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Journal of Animal Science Abstract - Meat Science

Consumer sensory evaluation and chemical composition of beef gluteus medius and triceps brachii steaks from cattle finished on forage or concentrate diets1

 

This article in JAS

  1. Vol. 95 No. 4, p. 1553-1564
     
    Received: Oct 24, 2016
    Accepted: Feb 16, 2017
    Published: April 13, 2017


    2 Corresponding author(s): jerrad.legako@ttu.edu
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doi:10.2527/jas2016.1150
  1. A. Chail*,
  2. J. F. Legako 2,
  3. L. R. Pitcher,
  4. R. E. Ward*,
  5. S. Martini* and
  6. J. W. MacAdam
  1. * Department of Nutrition, Dietetics, & Food Sciences, Utah State University, Logan, UT 84322
     Department of Animal & Food Sciences, Texas Tech University, Lubbock TX 79409
     Department of Plants, Soils, & Climate, Utah State University, Logan, UT 84322

Abstract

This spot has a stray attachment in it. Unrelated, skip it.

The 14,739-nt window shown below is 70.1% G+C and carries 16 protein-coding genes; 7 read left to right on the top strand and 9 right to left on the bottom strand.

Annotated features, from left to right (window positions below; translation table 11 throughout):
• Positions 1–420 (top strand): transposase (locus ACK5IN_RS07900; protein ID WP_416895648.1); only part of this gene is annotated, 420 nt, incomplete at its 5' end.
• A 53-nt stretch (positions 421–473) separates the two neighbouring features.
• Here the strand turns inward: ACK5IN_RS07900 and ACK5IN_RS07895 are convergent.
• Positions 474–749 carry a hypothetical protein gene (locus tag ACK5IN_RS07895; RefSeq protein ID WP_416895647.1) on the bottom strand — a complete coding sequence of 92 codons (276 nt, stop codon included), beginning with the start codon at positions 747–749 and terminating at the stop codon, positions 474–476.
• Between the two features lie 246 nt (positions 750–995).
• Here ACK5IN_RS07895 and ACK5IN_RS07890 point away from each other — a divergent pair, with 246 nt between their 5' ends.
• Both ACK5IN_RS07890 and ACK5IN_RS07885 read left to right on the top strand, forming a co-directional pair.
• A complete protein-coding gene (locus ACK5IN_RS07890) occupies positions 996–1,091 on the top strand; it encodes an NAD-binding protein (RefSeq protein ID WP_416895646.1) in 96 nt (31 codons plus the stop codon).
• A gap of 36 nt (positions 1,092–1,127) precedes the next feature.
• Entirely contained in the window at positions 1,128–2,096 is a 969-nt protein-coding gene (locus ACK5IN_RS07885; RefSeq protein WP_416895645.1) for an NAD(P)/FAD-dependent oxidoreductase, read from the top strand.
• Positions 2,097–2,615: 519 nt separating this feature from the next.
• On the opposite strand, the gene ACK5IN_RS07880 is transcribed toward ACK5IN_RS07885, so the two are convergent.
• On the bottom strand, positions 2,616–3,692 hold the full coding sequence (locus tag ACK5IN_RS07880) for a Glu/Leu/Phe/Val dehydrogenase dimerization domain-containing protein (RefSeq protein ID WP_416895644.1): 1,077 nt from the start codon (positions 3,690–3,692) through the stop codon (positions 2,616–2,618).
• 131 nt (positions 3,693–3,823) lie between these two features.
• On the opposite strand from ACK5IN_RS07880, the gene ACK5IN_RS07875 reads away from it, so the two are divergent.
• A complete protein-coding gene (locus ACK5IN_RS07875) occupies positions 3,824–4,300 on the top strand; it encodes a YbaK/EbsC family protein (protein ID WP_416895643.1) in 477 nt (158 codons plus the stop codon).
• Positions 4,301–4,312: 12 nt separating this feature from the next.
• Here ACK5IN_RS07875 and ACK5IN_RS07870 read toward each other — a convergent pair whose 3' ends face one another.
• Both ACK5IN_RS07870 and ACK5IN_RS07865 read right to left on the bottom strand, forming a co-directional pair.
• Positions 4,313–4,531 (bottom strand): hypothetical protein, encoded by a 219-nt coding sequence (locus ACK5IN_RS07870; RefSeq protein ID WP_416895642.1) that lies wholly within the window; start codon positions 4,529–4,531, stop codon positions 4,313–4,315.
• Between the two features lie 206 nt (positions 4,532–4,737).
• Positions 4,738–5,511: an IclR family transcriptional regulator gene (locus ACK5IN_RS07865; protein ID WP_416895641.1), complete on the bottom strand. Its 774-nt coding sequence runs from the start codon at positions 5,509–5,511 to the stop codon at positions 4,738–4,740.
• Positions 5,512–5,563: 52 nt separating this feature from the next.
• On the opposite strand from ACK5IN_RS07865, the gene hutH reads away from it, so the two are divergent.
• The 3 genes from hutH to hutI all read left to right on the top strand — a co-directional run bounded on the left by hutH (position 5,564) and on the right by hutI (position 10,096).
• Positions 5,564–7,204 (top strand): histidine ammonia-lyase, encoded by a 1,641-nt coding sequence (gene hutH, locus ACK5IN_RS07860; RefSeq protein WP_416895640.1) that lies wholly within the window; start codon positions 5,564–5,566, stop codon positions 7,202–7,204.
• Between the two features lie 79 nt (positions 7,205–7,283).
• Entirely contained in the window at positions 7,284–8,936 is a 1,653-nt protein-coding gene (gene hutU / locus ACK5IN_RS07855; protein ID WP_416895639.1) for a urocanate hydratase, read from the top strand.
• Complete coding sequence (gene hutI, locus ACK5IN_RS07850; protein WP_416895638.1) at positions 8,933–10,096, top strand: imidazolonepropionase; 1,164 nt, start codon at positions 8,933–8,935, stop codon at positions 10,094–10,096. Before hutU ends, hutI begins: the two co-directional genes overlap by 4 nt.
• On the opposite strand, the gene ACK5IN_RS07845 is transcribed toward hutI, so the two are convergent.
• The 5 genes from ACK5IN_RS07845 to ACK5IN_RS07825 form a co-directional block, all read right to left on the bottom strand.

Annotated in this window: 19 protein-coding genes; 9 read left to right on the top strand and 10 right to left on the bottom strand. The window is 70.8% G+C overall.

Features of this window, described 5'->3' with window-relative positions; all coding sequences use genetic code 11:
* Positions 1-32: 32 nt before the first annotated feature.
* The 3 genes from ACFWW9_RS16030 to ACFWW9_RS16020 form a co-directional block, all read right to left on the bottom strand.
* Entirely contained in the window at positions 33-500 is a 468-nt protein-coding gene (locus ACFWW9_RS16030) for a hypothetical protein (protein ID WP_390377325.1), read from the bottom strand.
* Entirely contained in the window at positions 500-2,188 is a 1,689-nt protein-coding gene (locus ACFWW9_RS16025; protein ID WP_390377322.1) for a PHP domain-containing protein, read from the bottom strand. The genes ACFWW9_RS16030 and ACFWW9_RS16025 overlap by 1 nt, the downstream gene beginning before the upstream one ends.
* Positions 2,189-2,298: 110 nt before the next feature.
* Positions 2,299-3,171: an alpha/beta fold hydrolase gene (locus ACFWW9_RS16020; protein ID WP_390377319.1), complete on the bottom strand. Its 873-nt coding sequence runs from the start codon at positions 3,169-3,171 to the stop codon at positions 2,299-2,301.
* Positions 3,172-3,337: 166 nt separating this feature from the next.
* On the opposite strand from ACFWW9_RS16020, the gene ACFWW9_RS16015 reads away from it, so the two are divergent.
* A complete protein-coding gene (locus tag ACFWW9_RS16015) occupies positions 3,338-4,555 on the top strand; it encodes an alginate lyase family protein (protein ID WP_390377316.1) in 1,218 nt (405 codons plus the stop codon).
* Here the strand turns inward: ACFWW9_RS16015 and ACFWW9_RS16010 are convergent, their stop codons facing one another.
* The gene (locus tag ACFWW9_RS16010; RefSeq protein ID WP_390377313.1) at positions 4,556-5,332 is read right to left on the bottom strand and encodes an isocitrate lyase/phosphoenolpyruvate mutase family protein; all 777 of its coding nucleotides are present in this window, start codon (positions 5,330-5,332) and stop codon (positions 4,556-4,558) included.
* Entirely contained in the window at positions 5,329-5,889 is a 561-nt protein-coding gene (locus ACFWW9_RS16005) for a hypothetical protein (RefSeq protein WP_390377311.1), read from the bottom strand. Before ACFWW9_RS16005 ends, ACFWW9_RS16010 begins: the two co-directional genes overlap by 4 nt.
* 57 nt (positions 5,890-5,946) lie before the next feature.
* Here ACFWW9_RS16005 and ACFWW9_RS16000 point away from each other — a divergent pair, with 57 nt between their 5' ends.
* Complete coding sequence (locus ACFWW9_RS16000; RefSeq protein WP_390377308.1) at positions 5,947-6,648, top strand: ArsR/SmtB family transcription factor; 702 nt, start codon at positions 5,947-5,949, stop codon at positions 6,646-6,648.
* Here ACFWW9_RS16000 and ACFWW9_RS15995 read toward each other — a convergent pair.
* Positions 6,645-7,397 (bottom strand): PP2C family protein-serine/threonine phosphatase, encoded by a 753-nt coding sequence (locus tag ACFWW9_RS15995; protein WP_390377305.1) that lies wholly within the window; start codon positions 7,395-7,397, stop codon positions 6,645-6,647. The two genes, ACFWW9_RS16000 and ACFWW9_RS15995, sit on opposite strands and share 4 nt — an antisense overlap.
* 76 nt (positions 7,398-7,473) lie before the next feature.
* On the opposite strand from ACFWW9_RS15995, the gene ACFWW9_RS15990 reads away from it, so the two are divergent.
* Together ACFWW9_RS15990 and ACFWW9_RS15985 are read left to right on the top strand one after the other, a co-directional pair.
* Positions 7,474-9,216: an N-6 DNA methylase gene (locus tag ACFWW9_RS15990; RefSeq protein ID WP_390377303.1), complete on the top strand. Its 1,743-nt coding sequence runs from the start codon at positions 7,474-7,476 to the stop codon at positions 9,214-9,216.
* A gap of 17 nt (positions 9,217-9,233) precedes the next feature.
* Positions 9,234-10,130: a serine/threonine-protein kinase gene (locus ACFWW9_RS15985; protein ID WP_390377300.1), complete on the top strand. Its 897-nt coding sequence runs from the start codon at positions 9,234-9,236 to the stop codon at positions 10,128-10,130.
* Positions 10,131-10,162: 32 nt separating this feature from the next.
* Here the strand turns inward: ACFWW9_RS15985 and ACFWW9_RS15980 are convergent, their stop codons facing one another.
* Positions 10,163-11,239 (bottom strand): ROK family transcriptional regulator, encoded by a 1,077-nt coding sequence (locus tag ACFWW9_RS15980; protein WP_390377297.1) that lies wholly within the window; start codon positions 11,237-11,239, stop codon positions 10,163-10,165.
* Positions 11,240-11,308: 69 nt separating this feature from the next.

The objective of this study was to assess the impact of cattle finishing diet and muscle type on meat quality. Consumer sensory response, proximate composition, Warner–Bratzler shear force (WBSF), fatty acid composition, and volatile compounds were assessed from the gluteus medius (GM) and triceps brachii (TB) muscles of cattle (n = 6 per diet) which were grain-finished (USUGrain) on conventional feedlot or 2 forage diets, a perennial legume, birdsfoot trefoil-finished (USUBFT; Lotus corniculatus), and grass-finished (USUGrass; Bromus riparius). Diet had an interacting effect with muscle for all sensory attributes (P ≤ 0.002), except aroma and flavor (P ≥ 0.078). In forage-finished beef, tenderness, fattiness, overall liking, and WBSF tenderness of GM was greater (P < 0.05) than TB, whereas for USUGrain, the tenderness, fattiness, overall liking, and WBSF tenderness of both muscles were similar (P > 0.05) but the juiciness of TB was more liked than USUGrain GM (P < 0.05). The juiciness of forage-finished beef did not differ (P > 0.05) between GM and TB. Lower (P < 0.05) intramuscular fat (IMF) percent was determined for USUGrass beef in comparison with USUGrain beef. The IMF percent of USUBFT beef was similar (P > 0.05) to both USUGrass and USUGrain beef. However, IMF percent was not impacted by muscle type (P = 0.092). The ratio of n-6:n-3 fatty acids was affected by muscle dependent on diet (P = 0.016). The ratio of n-6:n-3 fatty acids was affected by the interaction of muscle × diet (P = 0.016). Between forage diets (USUGrass and USUBFT), n-6:n-3 ratios were similar (P > 0.05) between GM and TB, whereas within USUGrain, the GM was greater (P < 0.05) than the TB. Cumulative MUFA was greater (P < 0.05) in USUGrain compared with both USUGrass and USUBFT, which were similar (P > 0.05). Strecker aldehydes, ketones, pyrazines, and methional were affected (P ≤ 0.036) by muscle and found to have a greater concentration in GM compared with TB. Overall, consumers determined that USUGrain GM and TB had similar (P > 0.05) quality ratings. However, within forage-finished beef, the GM was perceived more frequently (P < 0.05) to be of premium quality and the forage-finished TB was more frequently (P < 0.05) rated as having unsatisfactory quality. These findings were in agreement with ratings of tenderness and overall liking. Therefore, in the context of our consumer group grilled GM and TB steaks, grain-finished beef provided more uniform quality and eating experience compared with forage-finished beef.

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